1. ^ "Elizabeth II to visit Russia in October". Evansville Press. Associated Press. 15 July 1994. p. 2. Archived from the original on 6 June 2022. Retrieved 8 September 2022.
  2. ^ Tomaszewski, F.K. (2002). A Great Russia: Russia and the Triple Entente, 1905–1914. Praeger. p. 22. ISBN 978-0-275-97366-7. Archived from the original on 12 March 2022. Retrieved 12 March 2022.
  3. ^ a b c d e "British queen in Moscow", United Press International, Moscow, 17 October 1994, archived from the original on 12 March 2022, retrieved 8 September 2022
  4. ^ a b c d e f g h i Shapiro, Margaret (18 October 1994). "Elizabeth II Visits Russia on Wave of Royal Gossip". The Washington Post. Archived from the original on 19 September 2022. Retrieved 19 September 2022.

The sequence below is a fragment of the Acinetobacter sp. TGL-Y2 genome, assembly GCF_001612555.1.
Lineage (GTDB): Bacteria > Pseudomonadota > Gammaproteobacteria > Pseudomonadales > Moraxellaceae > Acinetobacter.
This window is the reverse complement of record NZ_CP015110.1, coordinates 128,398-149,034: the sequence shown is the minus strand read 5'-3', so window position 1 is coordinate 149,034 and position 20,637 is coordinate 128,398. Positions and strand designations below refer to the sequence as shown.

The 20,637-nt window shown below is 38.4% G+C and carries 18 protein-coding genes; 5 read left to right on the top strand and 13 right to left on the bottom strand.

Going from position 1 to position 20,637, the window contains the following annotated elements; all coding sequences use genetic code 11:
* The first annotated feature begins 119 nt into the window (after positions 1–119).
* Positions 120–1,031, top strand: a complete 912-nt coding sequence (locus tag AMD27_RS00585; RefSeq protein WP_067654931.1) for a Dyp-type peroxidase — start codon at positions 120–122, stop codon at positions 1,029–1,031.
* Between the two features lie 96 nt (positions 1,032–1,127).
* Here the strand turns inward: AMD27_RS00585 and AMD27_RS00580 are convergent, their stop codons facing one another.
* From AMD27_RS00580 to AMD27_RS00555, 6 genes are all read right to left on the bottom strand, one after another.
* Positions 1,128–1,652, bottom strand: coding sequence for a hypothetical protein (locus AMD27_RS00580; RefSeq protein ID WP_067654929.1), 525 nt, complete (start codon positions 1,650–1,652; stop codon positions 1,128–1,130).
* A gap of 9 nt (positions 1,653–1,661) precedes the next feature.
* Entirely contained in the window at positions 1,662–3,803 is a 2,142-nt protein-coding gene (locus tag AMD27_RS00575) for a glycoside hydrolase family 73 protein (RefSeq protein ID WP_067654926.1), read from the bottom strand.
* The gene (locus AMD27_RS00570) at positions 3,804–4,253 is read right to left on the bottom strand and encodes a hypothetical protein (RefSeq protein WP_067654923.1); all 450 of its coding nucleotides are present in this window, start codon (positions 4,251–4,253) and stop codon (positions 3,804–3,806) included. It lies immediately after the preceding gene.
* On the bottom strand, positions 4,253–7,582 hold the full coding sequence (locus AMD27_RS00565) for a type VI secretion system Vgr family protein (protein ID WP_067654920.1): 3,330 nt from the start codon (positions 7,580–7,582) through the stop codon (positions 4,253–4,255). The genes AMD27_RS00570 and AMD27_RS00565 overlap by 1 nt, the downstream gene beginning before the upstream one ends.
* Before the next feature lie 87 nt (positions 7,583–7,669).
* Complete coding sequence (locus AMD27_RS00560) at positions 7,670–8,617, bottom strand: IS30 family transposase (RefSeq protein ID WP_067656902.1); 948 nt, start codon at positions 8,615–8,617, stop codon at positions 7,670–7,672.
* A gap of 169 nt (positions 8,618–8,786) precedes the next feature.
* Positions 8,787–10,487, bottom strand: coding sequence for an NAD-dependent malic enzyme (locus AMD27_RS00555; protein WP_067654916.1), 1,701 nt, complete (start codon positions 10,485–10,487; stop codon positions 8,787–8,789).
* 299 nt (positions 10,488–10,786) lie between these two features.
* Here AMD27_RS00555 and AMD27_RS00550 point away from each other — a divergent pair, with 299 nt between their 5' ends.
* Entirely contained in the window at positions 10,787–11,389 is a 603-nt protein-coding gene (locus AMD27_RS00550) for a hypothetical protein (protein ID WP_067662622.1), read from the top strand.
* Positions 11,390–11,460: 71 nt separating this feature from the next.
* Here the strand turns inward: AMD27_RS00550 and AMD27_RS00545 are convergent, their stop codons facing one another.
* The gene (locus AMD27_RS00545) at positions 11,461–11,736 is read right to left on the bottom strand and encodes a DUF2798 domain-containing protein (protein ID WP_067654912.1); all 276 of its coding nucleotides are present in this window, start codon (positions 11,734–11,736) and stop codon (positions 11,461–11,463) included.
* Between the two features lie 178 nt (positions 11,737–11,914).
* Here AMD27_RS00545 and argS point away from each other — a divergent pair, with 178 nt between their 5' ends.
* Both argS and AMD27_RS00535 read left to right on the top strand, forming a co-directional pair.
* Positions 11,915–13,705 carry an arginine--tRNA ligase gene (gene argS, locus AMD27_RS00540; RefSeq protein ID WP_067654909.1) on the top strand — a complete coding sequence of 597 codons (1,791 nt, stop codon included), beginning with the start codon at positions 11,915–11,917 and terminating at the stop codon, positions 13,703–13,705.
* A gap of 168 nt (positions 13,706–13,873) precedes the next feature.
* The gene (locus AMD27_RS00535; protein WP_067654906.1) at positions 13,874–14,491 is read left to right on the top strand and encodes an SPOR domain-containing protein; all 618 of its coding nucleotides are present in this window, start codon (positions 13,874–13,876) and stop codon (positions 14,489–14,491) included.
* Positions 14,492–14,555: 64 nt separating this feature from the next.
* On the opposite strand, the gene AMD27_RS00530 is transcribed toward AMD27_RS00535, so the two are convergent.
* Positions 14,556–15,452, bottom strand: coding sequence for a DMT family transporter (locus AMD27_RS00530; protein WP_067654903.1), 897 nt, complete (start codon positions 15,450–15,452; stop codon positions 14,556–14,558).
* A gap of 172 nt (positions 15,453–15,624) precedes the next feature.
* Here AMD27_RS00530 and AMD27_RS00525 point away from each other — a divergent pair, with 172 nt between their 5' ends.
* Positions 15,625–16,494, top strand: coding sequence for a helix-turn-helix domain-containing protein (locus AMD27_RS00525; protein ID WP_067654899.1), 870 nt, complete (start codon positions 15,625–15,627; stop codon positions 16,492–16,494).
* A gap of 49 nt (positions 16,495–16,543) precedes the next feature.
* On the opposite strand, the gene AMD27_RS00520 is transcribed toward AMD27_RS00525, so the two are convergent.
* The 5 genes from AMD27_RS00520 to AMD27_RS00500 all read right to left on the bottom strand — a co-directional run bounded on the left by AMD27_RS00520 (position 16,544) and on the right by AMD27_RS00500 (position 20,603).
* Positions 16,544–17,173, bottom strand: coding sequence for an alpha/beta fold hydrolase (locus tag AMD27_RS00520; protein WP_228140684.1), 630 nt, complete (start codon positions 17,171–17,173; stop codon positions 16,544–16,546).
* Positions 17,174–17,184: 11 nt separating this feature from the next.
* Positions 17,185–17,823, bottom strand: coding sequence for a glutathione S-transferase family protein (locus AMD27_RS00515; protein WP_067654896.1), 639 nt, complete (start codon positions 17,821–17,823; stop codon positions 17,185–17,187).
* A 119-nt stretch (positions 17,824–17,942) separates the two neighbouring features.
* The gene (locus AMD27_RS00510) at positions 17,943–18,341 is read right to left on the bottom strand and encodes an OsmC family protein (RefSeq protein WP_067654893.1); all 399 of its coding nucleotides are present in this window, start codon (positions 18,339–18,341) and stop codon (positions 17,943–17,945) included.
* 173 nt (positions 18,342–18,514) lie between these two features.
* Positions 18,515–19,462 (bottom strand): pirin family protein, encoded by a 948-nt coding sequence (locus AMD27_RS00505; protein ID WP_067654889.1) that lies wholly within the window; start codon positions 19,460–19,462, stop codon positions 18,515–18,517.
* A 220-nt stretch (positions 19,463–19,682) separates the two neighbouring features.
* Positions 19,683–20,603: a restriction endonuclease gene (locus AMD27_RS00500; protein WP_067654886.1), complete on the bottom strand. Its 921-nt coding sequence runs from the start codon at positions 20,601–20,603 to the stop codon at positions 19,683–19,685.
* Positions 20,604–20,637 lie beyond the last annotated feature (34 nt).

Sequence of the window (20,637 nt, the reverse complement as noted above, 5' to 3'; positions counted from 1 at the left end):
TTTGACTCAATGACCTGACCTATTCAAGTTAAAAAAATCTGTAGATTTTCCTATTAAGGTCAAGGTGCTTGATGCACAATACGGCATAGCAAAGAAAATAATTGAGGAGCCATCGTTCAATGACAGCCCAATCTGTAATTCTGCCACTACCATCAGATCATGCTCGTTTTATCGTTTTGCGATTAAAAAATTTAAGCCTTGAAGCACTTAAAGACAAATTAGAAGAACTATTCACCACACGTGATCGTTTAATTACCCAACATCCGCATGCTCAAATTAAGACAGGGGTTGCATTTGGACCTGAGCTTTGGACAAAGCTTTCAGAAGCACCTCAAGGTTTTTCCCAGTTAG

5. ^ "Factbox: Some of Prince Philip's famous gaffes". Reuters. 4 May 2017. Archived from the original on 20 September 2022. Retrieved 20 September 2022.
  6. ^ a b "A Soviet Landing For Prince Philip". The New York Times. 3 September 1973. Archived from the original on 22 September 2022. Retrieved 22 September 2022.
  7. ^ a b c d e f "Queen Elizabeth II and Russia: In memory of Her Majesty". Russia Beyond. 9 September 2022. Archived from the original on 20 September 2022. Retrieved 20 September 2022.
  8. ^ "Russia – Britain's Prince Charles Visits". AP Archive. 16 May 1994. Archived from the original on 21 September 2022. Retrieved 21 September 2022.
  9. ^ a b c Will Bennett (16 October 1994). "Prince Charles says he has no regrets over Dimbleby book". The Independent. Archived from the original on 19 September 2022. Retrieved 19 September 2022.